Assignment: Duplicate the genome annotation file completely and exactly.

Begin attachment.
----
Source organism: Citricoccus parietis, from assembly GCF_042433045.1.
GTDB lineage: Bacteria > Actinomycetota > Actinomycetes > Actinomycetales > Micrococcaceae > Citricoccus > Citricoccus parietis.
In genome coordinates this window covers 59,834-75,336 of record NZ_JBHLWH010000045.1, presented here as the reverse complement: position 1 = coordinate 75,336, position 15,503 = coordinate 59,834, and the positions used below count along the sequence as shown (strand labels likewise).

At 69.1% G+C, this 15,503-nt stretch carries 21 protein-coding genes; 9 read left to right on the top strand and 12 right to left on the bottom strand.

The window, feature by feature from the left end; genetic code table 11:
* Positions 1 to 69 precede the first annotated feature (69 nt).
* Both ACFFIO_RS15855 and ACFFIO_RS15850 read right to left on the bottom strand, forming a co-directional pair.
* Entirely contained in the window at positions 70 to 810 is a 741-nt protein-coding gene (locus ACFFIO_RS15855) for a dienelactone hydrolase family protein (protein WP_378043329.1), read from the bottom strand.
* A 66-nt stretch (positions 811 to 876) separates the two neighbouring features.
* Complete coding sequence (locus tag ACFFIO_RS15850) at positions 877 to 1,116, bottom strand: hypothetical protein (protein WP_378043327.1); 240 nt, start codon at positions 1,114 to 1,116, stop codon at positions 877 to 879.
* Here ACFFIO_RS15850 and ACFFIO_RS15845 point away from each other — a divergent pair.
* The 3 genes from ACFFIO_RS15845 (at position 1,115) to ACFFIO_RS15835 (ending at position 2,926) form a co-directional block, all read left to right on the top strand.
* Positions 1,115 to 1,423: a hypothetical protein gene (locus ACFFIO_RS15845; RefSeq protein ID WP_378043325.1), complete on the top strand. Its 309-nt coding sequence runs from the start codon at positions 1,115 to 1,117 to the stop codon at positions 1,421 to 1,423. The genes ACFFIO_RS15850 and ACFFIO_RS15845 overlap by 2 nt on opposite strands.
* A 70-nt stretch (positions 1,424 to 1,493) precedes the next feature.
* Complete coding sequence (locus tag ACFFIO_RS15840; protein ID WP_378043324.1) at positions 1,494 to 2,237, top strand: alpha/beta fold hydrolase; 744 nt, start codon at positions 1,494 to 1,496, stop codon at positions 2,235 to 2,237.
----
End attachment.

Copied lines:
Source organism: Citricoccus parietis, from assembly GCF_042433045.1.
GTDB lineage: Bacteria > Actinomycetota > Actinomycetes > Actinomycetales > Micrococcaceae > Citricoccus > Citricoccus parietis.
In genome coordinates this window covers 59,834-75,336 of record NZ_JBHLWH010000045.1, presented here as the reverse complement: position 1 = coordinate 75,336, position 15,503 = coordinate 59,834, and the positions used below count along the sequence as shown (strand labels likewise).

At 69.1% G+C, this 15,503-nt stretch carries 21 protein-coding genes; 9 read left to right on the top strand and 12 right to left on the bottom strand.

The window, feature by feature from the left end; genetic code table 11:
* Positions 1 to 69 precede the first annotated feature (69 nt).
* Both ACFFIO_RS15855 and ACFFIO_RS15850 read right to left on the bottom strand, forming a co-directional pair.
* Entirely contained in the window at positions 70 to 810 is a 741-nt protein-coding gene (locus ACFFIO_RS15855) for a dienelactone hydrolase family protein (protein WP_378043329.1), read from the bottom strand.
* A 66-nt stretch (positions 811 to 876) separates the two neighbouring features.
* Complete coding sequence (locus tag ACFFIO_RS15850) at positions 877 to 1,116, bottom strand: hypothetical protein (protein WP_378043327.1); 240 nt, start codon at positions 1,114 to 1,116, stop codon at positions 877 to 879.
* Here ACFFIO_RS15850 and ACFFIO_RS15845 point away from each other — a divergent pair.
* The 3 genes from ACFFIO_RS15845 (at position 1,115) to ACFFIO_RS15835 (ending at position 2,926) form a co-directional block, all read left to right on the top strand.
* Positions 1,115 to 1,423: a hypothetical protein gene (locus ACFFIO_RS15845; RefSeq protein ID WP_378043325.1), complete on the top strand. Its 309-nt coding sequence runs from the start codon at positions 1,115 to 1,117 to the stop codon at positions 1,421 to 1,423. The genes ACFFIO_RS15850 and ACFFIO_RS15845 overlap by 2 nt on opposite strands.
* A 70-nt stretch (positions 1,424 to 1,493) precedes the next feature.
* Complete coding sequence (locus tag ACFFIO_RS15840; protein ID WP_378043324.1) at positions 1,494 to 2,237, top strand: alpha/beta fold hydrolase; 744 nt, start codon at positions 1,494 to 1,496, stop codon at positions 2,235 to 2,237.